June 2013
Volume 54, Issue 15
ARVO Annual Meeting Abstract  |   June 2013
The Evaluation of the Biocidal Efficacy of Multi-Purpose Solutions Against Mixed Cultures of Pseudomonas aeruginosa with a Variety of Individual Fungal Organisms
Author Affiliations & Notes
  • Jessica Burger
    Microbiology, Bausch & Lomb, Inc, Rochester, NY
  • Deborah McGrath
    Microbiology, Bausch & Lomb, Inc, Rochester, NY
  • Brien David
    Microbiology, Bausch & Lomb, Inc, Rochester, NY
  • Footnotes
    Commercial Relationships Jessica Burger, Bausch & Lomb, Inc (E); Deborah McGrath, Bausch&Lomb (E); Brien David, Bausch + Lomb (E)
  • Footnotes
    Support None
Investigative Ophthalmology & Visual Science June 2013, Vol.54, 521. doi:
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      Jessica Burger, Deborah McGrath, Brien David; The Evaluation of the Biocidal Efficacy of Multi-Purpose Solutions Against Mixed Cultures of Pseudomonas aeruginosa with a Variety of Individual Fungal Organisms. Invest. Ophthalmol. Vis. Sci. 2013;54(15):521.

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      © ARVO (1962-2015); The Authors (2016-present)

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Purpose: This study was performed to evaluate the biocidal activity of Multi-Purpose Solutions (MPS) against Pseudomonas aeruginosa mixed with fungal organisms. This testing was performed to understand how effective MPS are against a multi-organism challenge, which may better simulate polymicrobial contamination reported for contact lens storage cases.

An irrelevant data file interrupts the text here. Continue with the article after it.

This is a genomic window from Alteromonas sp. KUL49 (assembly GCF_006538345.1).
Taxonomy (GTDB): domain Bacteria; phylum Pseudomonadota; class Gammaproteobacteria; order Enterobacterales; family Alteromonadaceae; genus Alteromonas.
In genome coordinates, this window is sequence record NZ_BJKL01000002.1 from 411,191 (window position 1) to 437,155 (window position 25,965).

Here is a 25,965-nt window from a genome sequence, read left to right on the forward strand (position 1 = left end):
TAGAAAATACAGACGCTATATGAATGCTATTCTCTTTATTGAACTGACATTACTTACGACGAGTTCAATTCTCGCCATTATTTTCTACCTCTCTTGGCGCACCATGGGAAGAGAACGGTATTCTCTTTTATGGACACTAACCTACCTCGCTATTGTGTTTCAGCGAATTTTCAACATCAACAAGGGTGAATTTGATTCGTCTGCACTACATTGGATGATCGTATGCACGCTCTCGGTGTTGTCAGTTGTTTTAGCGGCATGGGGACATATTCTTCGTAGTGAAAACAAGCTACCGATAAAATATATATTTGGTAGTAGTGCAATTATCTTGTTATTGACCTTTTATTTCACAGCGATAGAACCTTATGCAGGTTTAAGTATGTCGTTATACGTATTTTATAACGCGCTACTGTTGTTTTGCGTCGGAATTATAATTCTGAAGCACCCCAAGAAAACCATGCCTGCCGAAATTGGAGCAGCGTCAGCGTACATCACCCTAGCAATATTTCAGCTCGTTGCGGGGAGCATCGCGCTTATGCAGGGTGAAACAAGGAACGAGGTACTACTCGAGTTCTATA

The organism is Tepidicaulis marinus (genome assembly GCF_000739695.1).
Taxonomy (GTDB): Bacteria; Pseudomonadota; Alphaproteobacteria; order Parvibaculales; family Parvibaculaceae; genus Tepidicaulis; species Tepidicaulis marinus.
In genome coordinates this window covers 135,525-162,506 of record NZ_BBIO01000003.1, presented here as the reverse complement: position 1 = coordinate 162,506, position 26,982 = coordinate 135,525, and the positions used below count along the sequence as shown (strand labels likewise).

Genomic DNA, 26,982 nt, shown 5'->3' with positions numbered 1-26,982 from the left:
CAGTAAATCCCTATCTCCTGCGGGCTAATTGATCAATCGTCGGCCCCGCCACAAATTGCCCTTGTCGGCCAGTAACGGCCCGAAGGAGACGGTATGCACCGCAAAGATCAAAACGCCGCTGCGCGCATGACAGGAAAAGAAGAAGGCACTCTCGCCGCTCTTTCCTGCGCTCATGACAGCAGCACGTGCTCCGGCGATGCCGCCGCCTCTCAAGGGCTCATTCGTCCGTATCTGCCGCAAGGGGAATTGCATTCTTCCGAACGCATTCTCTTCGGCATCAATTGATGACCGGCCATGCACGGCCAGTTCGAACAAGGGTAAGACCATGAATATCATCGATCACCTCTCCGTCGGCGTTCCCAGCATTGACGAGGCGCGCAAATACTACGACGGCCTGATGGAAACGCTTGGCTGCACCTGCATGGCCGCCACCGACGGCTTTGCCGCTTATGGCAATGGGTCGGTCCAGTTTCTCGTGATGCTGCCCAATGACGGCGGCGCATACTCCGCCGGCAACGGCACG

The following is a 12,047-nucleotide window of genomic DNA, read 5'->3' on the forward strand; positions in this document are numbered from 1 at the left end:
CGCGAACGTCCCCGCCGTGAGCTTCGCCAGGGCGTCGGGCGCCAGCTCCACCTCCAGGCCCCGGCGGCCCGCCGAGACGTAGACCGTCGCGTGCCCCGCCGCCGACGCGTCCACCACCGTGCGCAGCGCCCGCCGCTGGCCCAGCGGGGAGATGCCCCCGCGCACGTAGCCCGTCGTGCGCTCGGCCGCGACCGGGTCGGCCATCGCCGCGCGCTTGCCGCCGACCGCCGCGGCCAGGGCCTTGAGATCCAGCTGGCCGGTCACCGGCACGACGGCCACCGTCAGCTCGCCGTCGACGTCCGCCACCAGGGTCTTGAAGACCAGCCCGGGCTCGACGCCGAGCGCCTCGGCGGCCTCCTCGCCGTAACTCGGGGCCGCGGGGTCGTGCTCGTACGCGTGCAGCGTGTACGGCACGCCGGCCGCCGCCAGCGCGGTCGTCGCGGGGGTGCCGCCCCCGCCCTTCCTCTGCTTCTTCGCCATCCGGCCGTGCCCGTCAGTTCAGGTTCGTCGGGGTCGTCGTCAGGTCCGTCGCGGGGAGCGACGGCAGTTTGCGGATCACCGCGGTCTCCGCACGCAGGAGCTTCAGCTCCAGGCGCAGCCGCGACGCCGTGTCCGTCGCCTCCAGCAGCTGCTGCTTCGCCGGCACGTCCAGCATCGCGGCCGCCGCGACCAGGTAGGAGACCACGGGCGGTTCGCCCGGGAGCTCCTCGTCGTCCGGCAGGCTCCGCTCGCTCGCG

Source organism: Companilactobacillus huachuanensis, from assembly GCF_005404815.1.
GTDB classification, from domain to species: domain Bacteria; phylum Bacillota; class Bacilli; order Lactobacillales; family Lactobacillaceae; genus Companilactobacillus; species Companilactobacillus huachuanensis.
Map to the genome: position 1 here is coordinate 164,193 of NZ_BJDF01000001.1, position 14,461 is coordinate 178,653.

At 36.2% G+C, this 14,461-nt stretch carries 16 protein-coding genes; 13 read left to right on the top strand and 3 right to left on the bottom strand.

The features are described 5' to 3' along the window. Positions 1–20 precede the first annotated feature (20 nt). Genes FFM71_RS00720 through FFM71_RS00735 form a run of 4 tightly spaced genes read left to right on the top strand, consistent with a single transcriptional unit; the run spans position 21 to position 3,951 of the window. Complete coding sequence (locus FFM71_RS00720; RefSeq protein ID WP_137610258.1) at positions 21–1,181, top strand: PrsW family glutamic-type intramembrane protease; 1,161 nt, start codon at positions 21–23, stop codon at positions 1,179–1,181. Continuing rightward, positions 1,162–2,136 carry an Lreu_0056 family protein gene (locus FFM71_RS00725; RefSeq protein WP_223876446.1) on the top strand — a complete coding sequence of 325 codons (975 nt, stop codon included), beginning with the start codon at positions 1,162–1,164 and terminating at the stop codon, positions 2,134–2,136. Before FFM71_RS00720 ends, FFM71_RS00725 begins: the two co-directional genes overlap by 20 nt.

Methods: Stand-alone biocidal testing was used with modifications to ISO Standard 14729. Organisms used in this study were not the standard 5 ISO 14729 organisms, but rather mixtures of 6 separate preparations that included P. aeruginosa and one of 6 different fungal organisms. The organisms mixed with P. aeruginosa were: Candida albicans, Candida tropicalis, Fusarium solani, Fusarium oxysporum, Aspergillus brasiliensis, and Aspergillus fumigatus. The mixed challenge inoculum was prepared at the concentration of ~5.0X105 and resuspended in DPBST with the incorporation of 10% organic soil to provide a greater challenge. The mixed inoculum were then used to challenge the MPS. The time points evaluated were 4 and 6 hours for each of the solutions. Each was plated out with Trypticase Soy Agar, and results were recorded in log reductions.

Results: The results varied for the MPS tested. Fungal organisms were recovered more than P. aeruginosa, as expected. Each solution was assessed at the 4 and 6 hour time points. The recovery for the 4 hour time points ranged from 0.2 log reduction to >4.6 log reduction (no microbial recovery observed), and the 6 hour time point ranged from 0.0 log reduction to >4.6 log reductions (no microbial recovery observed).

Conclusions: The results show that MPS have a broad range of in vitro antimicrobial activity against the various P. aeruginosa and fungal mixtures. Since environmentally sourced contaminants are frequently mixtures of microorganisms, these results could demonstrate MPS performance that reflects actual use conditions. Further study is warranted to assess the microbiological and clinical significance.

Keywords: 573 keratitis • 664 pseudomonas • 530 fungal disease  

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